Monday, May 24, 2010

On being cooperative on Kosovo

The word cooperative has two meanings. Originally it means to cooperate, that is: working together. It implies a kind of equality between the parties involved. But the word has acquired another meaning. When the police talks about a suspect being cooperative they simply mean that he does what they want him to do. And when your boss tells you that he wants you to be more cooperative he usually just wants more obedience.

When the Western countries ask Serbia to be more cooperative one would expect them to use the first meaning. However, often their behavior puts them closer to the second meaning of the word.

Take the issue of the mobile telephone transmitters. If such an issue would arise in a Western country the solution would be pragmatic. It would be recognized that - as Serbia is pumping 500 million a year into Kosovo - missed revenue for Kosovo is not the real issue. It would also be recognized that having cheap phone connections to Serbia is essential to many of Kosovo's minorities. So the most probable solution would be to give those Serbian companies some kind of official license. In exchange they would pay some taxes and maybe the involved Serbian companies would ask to offer some service so that the Kosovo companies can offer their customers cheaper phone access to and inside Serbia.

This is a classical win-win solution as experienced leaders all over the world have been designing for centuries. Unfortunately Western Kosovo policy is defined by idealist NGOers and diplomats who never have felt the need to be pragmatic. As a consequence this issue - like many others - has been hijacked by Albanian nationalists and US officials who see imposing Kosovo's independence on the world as matter of American prestige instead of as a problem between Albanians and Serbs.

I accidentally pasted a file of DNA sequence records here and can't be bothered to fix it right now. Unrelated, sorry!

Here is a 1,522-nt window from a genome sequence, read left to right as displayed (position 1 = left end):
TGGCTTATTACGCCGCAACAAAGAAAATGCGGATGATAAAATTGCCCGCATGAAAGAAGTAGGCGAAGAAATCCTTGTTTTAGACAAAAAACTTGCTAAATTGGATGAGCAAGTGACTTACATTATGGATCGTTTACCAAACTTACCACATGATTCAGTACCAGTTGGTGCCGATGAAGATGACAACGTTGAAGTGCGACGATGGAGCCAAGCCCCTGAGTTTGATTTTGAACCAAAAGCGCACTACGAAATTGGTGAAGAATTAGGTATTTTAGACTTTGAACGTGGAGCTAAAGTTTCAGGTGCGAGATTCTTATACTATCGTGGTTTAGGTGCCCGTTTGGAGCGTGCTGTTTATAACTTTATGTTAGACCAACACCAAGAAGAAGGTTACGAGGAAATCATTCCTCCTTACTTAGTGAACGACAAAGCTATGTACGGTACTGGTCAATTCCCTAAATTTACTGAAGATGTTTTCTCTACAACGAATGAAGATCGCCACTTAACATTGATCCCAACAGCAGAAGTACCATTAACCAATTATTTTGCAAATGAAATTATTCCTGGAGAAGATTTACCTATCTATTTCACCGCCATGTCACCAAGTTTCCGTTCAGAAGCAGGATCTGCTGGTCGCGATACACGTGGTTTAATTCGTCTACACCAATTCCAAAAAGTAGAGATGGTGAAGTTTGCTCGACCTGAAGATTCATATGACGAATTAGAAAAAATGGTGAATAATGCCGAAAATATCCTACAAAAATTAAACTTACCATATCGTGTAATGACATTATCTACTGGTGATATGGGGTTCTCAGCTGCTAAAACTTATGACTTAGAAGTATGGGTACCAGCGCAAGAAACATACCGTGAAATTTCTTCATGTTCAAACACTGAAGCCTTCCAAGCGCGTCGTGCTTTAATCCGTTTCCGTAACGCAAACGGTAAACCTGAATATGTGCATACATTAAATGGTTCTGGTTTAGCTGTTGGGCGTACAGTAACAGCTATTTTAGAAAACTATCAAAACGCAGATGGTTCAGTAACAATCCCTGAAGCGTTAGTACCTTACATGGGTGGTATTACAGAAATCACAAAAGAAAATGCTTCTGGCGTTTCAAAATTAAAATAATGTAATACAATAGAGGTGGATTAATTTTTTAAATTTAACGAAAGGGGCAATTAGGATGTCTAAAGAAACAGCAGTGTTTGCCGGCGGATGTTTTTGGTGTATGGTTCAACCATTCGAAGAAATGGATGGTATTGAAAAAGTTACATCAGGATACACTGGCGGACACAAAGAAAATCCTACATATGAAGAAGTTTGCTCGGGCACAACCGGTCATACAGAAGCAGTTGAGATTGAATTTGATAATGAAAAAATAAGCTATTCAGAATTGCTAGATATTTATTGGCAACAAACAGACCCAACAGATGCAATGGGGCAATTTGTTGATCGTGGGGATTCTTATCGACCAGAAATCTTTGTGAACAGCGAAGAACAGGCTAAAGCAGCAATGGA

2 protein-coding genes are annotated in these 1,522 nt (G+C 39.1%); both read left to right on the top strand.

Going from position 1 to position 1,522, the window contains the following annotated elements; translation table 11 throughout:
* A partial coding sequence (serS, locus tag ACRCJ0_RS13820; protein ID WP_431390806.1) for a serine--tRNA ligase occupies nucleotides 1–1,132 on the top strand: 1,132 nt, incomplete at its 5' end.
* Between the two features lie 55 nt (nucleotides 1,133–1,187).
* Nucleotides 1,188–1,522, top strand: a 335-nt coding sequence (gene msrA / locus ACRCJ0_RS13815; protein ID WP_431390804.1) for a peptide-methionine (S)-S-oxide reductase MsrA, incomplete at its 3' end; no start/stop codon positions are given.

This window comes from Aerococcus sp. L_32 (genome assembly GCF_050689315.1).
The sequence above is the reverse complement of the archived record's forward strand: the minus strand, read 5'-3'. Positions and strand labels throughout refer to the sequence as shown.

A similar issue is at work with Kosovo's participation at international conferences. There was a solution and that worked for some time. Then some countries decided to change the formula in the favor of the Kosovo Albanians and when Serbia balked they accused Serbia of not being cooperative. In fact it was of course those changers who were not cooperative.

Another example was the electricity. Several Western countries offer their citizens the choice between more than one electricity provider. So there was no reason why the Serbian company couldn't get a special status in Kosovo. In fact it would be advantageous as it would make that company responsible for the payment by Kosovo Serbs - reducing the risk of non payment for the Kosovo company to zero. Instead it was chosen to have a solution where Kosovo's Serbs were forced to give in. The fact that the deal was sweated with money obscured for many that this set a precedent that was not about cooperating but about imposing the will of one side. This set the precedent for even more ugly behavior in the case of the mobile phones and the minibuses.

The core of Western democracy is respect for different opinions. So for Kosovo the litmus test for its democratic content is how it treats those people who believe that its independence is illegal. Blowing up transmission towers and forbidding minibuses shows that democracy in Kosovo still has some serious shortcomings. This is not a cooperative attitude, this is the opposite: using any excuse to badger dissenting voices. In a cooperative attitude force would only be used when all other options were exhausted and even then not more than strictly necessary and without losing respect.

One of the main misunderstandings is the idea that any issue is a battleground for (or against) the recognition of Kosovo's independence. Yet cooperation can only work once you allow that some subjects should remain neutral territory. The main effect of making everything a battleground is that it delays the finding of solutions.

I have always believed that the unilateral independence for Kosovo was a stupid mistake. It was based on the belief that Serbs are a kind on evil human sub-race that is incapable of compromise. This idea resulted first in the Ahtisaari negotiations were as a matter of "principle" the Serb side was robbed of all its negotiation chips. Next was unilateral independence and it seems that we have now arrived at the third stage where misguided internationals are prepared to commit serious human rights violations in order to realize their goals.